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Joe Bonamassa - Driving

Towards The Daylight

Driving Towards The Daylight
- Joe Bonamassa


   Joe Bonamassa has slowly accumulated fame with every release he’s been involved with, and is slowly becoming the heir to the blues rock throne that is now occupied by a guy named Clapton. This is his tenth solo release, along with two CD’s with the supergroup Black Country Communion, and he appears as a guest on numerous releases from a number of artists including Leslie West, Walter Trout, and Lee Ritenour. But, I think it’s his side work with guys like Joe Lynn Turner, Glenn Hughes (in Black Country Communion), and the band Europe that have made an impact on his current sound. Bonamassa has always immersed himself in the blues; so much so that he has sounded a bit awkward and uncomfortable in the past with things from other genres. I’ve always appreciated his songs that venture into a more rock style, and I’ve always hoped that he might become more comfortable with the genre. On Driving Towards The Daylight, Bonamassa can be found stepping into rock songs and he ends up wearing them like an Armani suit.


   Let’s take a look at each track:  
  "Dislocated Boy" has that great "swampy" blues sound that I love. I love the fact that a song that’s almost seven minutes, with two solos, kicks off the album. Although it has a swapy blues sound, the structure is very much that of a rock song.  
  "Stones in my Passway" has a great slide solo. I love the fact that he's rockin' the blues. The only thing I've grown tired of in the past with Joe, or even Clapton for that matter, is the attachment he has to that "smooth-toned" blues. I've always wanted his blues to have a harsher, nastier tone. I think he gets closer to doing that with this Robert Johnson song.  
  "Driving Towards The Daylight" is an awesome straight forward rock tune. I love his blues stuff because he does it so well, but I also love when he strays from that comfort zone. This is pretty different for him, and it still really works well.  
  Love the intro to "Who's Been Talking," with an old blues guy talking and sounding out the rhythm of the tune in the studio. I believe that old blues guy just might be Howlin’ Wolf, being that the song was originally recorded by Wolf in the late 50’s. I’m not crazy about this one as much as most of the other songs on this album. I just feel that the song is very repetitive and doesn’t really go anywhere. There is a nice solo to finish the tune though, and that’s always a pleasure to hear.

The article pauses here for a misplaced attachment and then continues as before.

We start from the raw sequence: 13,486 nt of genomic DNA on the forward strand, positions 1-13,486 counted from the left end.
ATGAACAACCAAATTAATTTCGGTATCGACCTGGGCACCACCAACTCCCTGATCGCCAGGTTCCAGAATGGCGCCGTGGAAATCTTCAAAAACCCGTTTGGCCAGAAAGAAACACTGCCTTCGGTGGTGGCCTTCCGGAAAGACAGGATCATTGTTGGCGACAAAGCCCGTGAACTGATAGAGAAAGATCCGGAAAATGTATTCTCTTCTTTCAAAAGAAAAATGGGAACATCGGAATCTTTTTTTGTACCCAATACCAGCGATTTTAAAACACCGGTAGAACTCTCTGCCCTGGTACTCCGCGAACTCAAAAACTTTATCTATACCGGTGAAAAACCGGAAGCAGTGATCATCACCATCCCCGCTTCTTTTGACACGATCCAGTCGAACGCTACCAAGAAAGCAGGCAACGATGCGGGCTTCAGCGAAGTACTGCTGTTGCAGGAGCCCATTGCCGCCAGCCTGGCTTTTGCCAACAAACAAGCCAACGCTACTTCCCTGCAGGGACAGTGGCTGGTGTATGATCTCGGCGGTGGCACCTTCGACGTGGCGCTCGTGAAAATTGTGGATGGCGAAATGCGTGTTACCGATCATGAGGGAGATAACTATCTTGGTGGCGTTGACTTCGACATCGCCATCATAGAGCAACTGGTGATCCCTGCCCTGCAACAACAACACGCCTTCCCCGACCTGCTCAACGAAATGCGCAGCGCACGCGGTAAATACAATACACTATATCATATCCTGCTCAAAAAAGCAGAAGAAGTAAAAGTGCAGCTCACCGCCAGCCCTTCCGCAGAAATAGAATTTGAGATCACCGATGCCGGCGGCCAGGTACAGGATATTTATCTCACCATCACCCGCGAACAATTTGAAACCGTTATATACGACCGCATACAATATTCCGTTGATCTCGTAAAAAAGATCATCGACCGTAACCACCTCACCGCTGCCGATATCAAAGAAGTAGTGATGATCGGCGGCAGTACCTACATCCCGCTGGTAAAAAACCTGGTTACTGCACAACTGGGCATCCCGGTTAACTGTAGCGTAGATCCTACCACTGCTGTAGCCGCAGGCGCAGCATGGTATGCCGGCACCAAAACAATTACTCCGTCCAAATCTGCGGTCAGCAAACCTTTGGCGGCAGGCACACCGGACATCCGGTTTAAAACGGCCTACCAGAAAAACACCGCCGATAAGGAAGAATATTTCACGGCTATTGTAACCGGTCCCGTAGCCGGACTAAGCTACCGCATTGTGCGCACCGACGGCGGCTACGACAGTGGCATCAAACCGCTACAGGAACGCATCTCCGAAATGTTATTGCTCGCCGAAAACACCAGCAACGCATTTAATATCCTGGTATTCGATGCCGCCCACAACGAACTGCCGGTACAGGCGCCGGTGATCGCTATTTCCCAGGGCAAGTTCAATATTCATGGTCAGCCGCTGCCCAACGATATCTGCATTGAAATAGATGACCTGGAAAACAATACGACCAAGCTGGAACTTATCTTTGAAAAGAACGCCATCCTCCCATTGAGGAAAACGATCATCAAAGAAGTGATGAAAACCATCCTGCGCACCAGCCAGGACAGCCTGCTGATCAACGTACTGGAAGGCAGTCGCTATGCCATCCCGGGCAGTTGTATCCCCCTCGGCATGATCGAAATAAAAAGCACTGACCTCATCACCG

"I Got All You Need" is more typical Joe, and nobody does it like he does. This is a groovin’, rockin’ blues tune written by Willie Dixon. I do wish he'd RIP some of these solos a little more, though. What he's playing is perfect and masterful, I just want the solo to bite and scream a little more.  
  "A Place In My Heart" is a typical slow blues, and his smooth tone is perfect for this one. This is a Bernie Marsden song that reminds me of Gary Moore's "Still Got The Blues." Other than its lack of originality, this is an impressive display of tone and feel.  
  "Lonely Town Lonely Street" is a killer rock tune. He steps out of the comfort zone a little bit here with a big giant rock riff, and I think it's great. It has a bluesy cadence, but the riff and the solo are rock and roll all the way. We even get treated to a nice battle between Joe’s screaming guitar and
Arlan Schierbaum’s scorching keyboard.   
  "Heavenly Soul" is drastically different for him. It's a blues tune structure with a typical rock song time signature. It's really a unique song. I like it. I like the harmonies and the organ. This one took me longest to come to terms with, though. I'm still a little uneasy with it actually, but I dig the uniqueness of it.  
  "New Coat Of Paint" is nothing new and typical fare for Joe, but it's excellent stuff. I love his "cool" here on this cover of the Tom Waits tune. Also, this solo might be my favorite on the album. Wow.  
  "Somewhere Trouble Don't Go" is probably the most "rock" track. I love to hear him do this kind of straight forward rock stuff. The song plays as a band track with an anthemic refrain that is so different from the rest of the material here. It rocks hard and breaks up the album really well.  
  "Too Much Ain't Enough Love" is a smokin' Jimmy Barnes tune which Barnes lends his vocals to here. His intensity over the smooth, steady rhythm makes this a really edgy combination. I think the tune stays on track as a steady blues-influenced rock song, but all through the tune you get the feeling that it might end up as a runaway train. It's got that "controlled insanity," "organized chaos" thing going on. And okay, maybe this solo is my favorite on the album; a double wow!   

This is really a great release. 
I think the hardcore guitar players and the blues aficionados might have some difficulty with this one. There is definitely a slight departure from the blues on a small portion of this album, but most of all it plays as a band effort. I think having Aerosmith’s Brad Whitford playing on seven of these tracks, as well as his exposure to a guy like Glenn Hughes and the Black Country Communion stuff, has really helped him find comfort outside of the blues. Glenn is a very similar artist; well schooled in the blues with a rock and roll heart. Joe is now becoming the reverse of that - well schooled in rock and roll with a blues heart.

On much of the stuff that came before this, Bonamassa is the sun and everything else revolves around him. With Driving Towards The Daylight, he takes on the role of the North Star; one of many lights in the sky, but he continues to burn the brightest.

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